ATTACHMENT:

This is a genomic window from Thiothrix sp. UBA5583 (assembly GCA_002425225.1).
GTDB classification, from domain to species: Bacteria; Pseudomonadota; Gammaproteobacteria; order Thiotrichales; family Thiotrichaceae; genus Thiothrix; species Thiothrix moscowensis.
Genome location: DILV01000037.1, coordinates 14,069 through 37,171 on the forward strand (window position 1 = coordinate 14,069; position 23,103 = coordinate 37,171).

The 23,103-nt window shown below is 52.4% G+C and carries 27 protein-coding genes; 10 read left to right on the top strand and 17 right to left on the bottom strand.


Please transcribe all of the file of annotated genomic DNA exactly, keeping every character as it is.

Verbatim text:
This is a genomic window from Thiothrix sp. UBA5583 (assembly GCA_002425225.1).
GTDB classification, from domain to species: Bacteria; Pseudomonadota; Gammaproteobacteria; order Thiotrichales; family Thiotrichaceae; genus Thiothrix; species Thiothrix moscowensis.
Genome location: DILV01000037.1, coordinates 14,069 through 37,171 on the forward strand (window position 1 = coordinate 14,069; position 23,103 = coordinate 37,171).

The 23,103-nt window shown below is 52.4% G+C and carries 27 protein-coding genes; 10 read left to right on the top strand and 17 right to left on the bottom strand.